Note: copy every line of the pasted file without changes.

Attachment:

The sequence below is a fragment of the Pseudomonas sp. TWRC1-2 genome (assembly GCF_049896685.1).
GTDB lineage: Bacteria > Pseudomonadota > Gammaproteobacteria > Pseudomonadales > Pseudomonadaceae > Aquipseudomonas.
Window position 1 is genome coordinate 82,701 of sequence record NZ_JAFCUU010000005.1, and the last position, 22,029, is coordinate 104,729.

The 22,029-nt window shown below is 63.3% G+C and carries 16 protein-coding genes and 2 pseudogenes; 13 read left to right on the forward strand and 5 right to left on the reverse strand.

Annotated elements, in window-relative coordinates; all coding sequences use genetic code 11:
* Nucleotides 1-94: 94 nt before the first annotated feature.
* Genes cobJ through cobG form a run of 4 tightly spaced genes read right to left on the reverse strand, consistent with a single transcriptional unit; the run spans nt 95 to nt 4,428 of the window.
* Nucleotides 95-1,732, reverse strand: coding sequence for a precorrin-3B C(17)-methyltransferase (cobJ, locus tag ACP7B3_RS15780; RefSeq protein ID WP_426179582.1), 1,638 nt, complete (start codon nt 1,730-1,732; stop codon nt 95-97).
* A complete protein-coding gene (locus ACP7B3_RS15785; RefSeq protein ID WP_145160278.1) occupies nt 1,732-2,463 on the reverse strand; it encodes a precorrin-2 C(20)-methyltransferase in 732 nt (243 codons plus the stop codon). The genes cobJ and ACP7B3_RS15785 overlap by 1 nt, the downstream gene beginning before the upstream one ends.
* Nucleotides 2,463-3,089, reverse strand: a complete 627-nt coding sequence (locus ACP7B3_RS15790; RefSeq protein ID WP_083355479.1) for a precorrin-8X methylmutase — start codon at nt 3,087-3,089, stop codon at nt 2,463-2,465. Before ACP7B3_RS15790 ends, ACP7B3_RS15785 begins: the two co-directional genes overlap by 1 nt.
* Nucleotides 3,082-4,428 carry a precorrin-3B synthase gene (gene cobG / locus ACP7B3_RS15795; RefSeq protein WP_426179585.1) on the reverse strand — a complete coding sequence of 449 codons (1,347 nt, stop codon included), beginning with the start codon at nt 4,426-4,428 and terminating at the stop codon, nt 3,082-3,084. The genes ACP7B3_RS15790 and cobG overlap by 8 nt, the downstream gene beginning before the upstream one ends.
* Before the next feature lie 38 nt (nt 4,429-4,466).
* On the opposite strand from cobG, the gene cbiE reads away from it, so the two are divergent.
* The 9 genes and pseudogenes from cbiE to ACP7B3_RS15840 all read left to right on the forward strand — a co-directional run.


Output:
The sequence below is a fragment of the Pseudomonas sp. TWRC1-2 genome (assembly GCF_049896685.1).
GTDB lineage: Bacteria > Pseudomonadota > Gammaproteobacteria > Pseudomonadales > Pseudomonadaceae > Aquipseudomonas.
Window position 1 is genome coordinate 82,701 of sequence record NZ_JAFCUU010000005.1, and the last position, 22,029, is coordinate 104,729.

The 22,029-nt window shown below is 63.3% G+C and carries 16 protein-coding genes and 2 pseudogenes; 13 read left to right on the forward strand and 5 right to left on the reverse strand.

Annotated elements, in window-relative coordinates; all coding sequences use genetic code 11:
* Nucleotides 1-94: 94 nt before the first annotated feature.
* Genes cobJ through cobG form a run of 4 tightly spaced genes read right to left on the reverse strand, consistent with a single transcriptional unit; the run spans nt 95 to nt 4,428 of the window.
* Nucleotides 95-1,732, reverse strand: coding sequence for a precorrin-3B C(17)-methyltransferase (cobJ, locus tag ACP7B3_RS15780; RefSeq protein ID WP_426179582.1), 1,638 nt, complete (start codon nt 1,730-1,732; stop codon nt 95-97).
* A complete protein-coding gene (locus ACP7B3_RS15785; RefSeq protein ID WP_145160278.1) occupies nt 1,732-2,463 on the reverse strand; it encodes a precorrin-2 C(20)-methyltransferase in 732 nt (243 codons plus the stop codon). The genes cobJ and ACP7B3_RS15785 overlap by 1 nt, the downstream gene beginning before the upstream one ends.
* Nucleotides 2,463-3,089, reverse strand: a complete 627-nt coding sequence (locus ACP7B3_RS15790; RefSeq protein ID WP_083355479.1) for a precorrin-8X methylmutase — start codon at nt 3,087-3,089, stop codon at nt 2,463-2,465. Before ACP7B3_RS15790 ends, ACP7B3_RS15785 begins: the two co-directional genes overlap by 1 nt.
* Nucleotides 3,082-4,428 carry a precorrin-3B synthase gene (gene cobG / locus ACP7B3_RS15795; RefSeq protein WP_426179585.1) on the reverse strand — a complete coding sequence of 449 codons (1,347 nt, stop codon included), beginning with the start codon at nt 4,426-4,428 and terminating at the stop codon, nt 3,082-3,084. The genes ACP7B3_RS15790 and cobG overlap by 8 nt, the downstream gene beginning before the upstream one ends.
* Before the next feature lie 38 nt (nt 4,429-4,466).
* On the opposite strand from cobG, the gene cbiE reads away from it, so the two are divergent.
* The 9 genes and pseudogenes from cbiE to ACP7B3_RS15840 all read left to right on the forward strand — a co-directional run.